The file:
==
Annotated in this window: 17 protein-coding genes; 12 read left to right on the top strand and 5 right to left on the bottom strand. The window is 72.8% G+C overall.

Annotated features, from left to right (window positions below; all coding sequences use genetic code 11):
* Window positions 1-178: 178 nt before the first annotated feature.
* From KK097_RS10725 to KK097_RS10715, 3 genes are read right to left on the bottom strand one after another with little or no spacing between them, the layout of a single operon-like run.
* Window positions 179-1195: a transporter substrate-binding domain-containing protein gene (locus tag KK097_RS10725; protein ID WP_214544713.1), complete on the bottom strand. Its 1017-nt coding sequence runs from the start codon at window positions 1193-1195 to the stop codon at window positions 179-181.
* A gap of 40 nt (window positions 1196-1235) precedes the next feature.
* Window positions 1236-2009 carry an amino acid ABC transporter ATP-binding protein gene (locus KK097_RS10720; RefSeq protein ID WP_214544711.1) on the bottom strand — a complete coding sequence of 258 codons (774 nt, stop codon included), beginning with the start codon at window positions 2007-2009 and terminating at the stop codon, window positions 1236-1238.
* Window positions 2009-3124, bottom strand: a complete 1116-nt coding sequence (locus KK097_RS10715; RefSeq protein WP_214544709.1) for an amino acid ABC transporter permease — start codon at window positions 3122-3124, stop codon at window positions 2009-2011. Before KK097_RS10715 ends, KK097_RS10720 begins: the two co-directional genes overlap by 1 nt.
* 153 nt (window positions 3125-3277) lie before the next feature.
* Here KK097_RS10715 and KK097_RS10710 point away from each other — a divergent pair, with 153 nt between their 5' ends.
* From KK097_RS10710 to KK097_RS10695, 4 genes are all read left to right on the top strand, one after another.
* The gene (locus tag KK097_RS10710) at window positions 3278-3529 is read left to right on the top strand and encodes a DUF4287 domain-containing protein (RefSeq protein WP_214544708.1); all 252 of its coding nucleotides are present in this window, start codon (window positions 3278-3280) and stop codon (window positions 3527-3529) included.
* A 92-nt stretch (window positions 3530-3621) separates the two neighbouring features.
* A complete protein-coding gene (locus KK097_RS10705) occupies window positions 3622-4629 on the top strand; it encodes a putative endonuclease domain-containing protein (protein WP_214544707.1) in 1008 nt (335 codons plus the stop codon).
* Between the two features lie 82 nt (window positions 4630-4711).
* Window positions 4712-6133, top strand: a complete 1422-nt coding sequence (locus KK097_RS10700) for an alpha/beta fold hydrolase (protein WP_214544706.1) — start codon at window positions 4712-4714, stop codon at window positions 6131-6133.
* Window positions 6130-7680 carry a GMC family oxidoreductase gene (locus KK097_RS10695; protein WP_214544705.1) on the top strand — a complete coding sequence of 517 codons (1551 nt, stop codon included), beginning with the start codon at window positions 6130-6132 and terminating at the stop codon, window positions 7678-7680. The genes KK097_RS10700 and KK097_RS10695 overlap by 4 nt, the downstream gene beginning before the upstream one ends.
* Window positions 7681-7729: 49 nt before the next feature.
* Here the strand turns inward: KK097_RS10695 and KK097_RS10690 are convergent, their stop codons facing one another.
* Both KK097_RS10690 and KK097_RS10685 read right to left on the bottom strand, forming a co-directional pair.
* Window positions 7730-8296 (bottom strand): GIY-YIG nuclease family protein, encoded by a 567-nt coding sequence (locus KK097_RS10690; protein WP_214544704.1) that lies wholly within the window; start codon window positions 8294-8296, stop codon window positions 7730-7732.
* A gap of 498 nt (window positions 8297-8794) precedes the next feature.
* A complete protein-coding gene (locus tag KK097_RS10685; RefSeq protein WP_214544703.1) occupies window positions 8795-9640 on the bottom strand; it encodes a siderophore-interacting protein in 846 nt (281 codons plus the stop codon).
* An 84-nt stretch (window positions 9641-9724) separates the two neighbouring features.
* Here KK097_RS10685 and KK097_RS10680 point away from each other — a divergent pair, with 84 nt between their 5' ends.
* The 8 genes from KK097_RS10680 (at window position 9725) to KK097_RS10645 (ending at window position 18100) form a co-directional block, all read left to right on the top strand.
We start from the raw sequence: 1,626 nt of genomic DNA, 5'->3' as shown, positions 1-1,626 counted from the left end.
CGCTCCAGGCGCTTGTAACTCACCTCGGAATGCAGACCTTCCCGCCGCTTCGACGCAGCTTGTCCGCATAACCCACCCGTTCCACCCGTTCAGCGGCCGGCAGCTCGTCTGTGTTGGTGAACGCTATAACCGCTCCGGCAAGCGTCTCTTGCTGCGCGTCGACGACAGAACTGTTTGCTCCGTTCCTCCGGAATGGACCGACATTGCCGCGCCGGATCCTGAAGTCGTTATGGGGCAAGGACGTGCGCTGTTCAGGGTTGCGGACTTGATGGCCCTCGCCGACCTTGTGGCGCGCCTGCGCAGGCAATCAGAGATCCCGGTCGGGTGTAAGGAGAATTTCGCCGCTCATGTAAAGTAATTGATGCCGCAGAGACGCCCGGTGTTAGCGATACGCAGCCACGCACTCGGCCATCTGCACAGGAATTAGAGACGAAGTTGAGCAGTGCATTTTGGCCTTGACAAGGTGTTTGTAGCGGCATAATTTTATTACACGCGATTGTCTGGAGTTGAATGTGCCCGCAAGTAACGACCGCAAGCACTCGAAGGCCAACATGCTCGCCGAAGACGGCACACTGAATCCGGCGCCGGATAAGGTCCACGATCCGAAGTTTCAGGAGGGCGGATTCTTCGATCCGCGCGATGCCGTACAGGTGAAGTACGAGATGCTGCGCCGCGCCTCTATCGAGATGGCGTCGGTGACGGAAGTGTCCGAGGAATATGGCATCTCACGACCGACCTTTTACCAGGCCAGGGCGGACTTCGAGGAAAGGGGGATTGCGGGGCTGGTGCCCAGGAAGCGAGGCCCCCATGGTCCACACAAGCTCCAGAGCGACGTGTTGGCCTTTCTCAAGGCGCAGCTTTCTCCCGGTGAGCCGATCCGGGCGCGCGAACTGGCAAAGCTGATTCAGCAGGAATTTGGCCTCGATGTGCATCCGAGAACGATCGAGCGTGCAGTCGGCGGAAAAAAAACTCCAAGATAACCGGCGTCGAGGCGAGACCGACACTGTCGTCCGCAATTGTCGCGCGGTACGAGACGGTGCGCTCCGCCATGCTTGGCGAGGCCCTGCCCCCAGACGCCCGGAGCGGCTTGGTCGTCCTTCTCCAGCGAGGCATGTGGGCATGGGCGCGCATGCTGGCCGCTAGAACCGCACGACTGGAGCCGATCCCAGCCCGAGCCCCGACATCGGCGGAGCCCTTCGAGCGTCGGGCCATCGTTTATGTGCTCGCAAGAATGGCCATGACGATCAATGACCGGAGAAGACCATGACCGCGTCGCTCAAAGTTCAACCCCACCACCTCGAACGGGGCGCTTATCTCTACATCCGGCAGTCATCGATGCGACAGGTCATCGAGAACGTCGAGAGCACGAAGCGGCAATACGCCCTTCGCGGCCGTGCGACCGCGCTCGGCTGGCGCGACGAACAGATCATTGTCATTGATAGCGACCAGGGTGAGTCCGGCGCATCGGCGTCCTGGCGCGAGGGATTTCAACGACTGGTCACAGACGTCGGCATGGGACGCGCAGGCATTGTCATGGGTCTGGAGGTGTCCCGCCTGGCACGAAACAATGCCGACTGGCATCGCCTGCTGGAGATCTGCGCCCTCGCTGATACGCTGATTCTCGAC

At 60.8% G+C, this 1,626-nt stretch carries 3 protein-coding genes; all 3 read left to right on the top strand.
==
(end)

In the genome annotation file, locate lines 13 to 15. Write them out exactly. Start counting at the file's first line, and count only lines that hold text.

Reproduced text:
* A 92-nt stretch (window positions 3530-3621) separates the two neighbouring features.
* A complete protein-coding gene (locus KK097_RS10705) occupies window positions 3622-4629 on the top strand; it encodes a putative endonuclease domain-containing protein (protein WP_214544707.1) in 1008 nt (335 codons plus the stop codon).
* Between the two features lie 82 nt (window positions 4630-4711).